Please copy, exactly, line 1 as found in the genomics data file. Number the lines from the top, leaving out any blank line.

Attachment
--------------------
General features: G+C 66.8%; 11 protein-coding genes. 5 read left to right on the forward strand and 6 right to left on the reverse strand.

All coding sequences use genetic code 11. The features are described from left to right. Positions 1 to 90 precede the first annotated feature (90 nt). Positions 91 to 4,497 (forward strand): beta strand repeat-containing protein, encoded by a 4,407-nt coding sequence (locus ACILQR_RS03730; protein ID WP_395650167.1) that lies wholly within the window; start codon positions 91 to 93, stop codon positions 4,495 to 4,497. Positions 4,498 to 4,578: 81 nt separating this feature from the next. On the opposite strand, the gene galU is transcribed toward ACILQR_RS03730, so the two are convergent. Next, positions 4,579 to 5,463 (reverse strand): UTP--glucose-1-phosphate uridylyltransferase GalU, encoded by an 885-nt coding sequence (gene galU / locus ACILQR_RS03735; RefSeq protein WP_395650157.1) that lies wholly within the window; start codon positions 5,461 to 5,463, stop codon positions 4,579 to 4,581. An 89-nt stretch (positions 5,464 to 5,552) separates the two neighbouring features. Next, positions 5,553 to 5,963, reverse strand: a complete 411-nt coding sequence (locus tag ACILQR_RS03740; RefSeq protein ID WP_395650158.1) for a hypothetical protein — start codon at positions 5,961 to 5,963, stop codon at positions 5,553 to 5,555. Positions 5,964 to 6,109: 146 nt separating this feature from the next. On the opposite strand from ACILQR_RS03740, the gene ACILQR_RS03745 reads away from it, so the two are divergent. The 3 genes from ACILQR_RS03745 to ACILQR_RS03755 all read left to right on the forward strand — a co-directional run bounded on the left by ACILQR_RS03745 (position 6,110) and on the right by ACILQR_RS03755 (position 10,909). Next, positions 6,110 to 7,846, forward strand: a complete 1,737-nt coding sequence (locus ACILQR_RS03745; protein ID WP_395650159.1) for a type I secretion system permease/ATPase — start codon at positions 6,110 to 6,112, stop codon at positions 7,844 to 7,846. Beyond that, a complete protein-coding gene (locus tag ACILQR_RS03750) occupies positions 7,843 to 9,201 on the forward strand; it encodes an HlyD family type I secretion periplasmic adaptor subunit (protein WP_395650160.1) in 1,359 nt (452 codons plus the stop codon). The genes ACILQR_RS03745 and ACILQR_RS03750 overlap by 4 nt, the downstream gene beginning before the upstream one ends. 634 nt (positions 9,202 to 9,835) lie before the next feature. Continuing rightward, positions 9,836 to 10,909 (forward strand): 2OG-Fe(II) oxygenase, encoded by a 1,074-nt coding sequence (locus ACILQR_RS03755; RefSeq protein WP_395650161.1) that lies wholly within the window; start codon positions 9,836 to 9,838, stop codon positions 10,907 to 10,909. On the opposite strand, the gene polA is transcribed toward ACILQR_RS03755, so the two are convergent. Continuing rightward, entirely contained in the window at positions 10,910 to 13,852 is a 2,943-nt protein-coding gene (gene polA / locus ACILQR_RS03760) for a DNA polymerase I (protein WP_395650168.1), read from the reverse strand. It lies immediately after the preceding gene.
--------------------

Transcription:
General features: G+C 66.8%; 11 protein-coding genes. 5 read left to right on the forward strand and 6 right to left on the reverse strand.